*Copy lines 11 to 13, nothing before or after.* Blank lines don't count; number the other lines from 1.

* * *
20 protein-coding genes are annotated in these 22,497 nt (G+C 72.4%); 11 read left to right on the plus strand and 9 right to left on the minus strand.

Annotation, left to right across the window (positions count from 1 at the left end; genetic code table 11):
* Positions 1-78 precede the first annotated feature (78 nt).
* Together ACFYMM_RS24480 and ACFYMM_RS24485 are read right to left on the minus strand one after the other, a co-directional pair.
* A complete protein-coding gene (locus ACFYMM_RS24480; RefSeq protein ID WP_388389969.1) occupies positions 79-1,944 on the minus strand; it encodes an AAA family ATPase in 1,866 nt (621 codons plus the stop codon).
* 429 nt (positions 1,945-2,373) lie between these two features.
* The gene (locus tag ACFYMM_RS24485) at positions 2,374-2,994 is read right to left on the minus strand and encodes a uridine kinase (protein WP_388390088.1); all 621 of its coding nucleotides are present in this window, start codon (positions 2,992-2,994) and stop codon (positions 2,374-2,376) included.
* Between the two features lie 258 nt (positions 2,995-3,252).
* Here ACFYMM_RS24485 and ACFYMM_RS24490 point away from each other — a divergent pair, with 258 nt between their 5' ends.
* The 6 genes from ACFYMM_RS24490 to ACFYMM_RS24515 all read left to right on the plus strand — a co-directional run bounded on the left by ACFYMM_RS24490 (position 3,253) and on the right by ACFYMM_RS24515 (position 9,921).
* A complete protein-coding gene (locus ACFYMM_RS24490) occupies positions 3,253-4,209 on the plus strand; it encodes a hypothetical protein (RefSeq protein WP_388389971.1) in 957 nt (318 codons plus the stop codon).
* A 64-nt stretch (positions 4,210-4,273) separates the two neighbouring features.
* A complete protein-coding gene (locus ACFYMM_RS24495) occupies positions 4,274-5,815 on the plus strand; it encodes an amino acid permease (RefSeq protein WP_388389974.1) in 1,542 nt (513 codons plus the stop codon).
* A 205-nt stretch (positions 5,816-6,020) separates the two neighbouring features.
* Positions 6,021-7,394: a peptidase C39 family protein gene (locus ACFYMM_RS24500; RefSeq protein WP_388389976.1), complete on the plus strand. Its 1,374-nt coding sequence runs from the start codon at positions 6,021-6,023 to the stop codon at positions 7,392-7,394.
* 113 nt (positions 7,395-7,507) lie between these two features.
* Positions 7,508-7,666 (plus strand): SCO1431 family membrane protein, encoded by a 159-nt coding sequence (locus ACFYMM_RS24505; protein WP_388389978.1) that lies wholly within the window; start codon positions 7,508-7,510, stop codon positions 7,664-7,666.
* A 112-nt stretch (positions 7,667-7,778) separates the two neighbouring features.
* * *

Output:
* A complete protein-coding gene (locus ACFYMM_RS24490) occupies positions 3,253-4,209 on the plus strand; it encodes a hypothetical protein (RefSeq protein WP_388389971.1) in 957 nt (318 codons plus the stop codon).
* A 64-nt stretch (positions 4,210-4,273) separates the two neighbouring features.
* A complete protein-coding gene (locus ACFYMM_RS24495) occupies positions 4,274-5,815 on the plus strand; it encodes an amino acid permease (RefSeq protein WP_388389974.1) in 1,542 nt (513 codons plus the stop codon).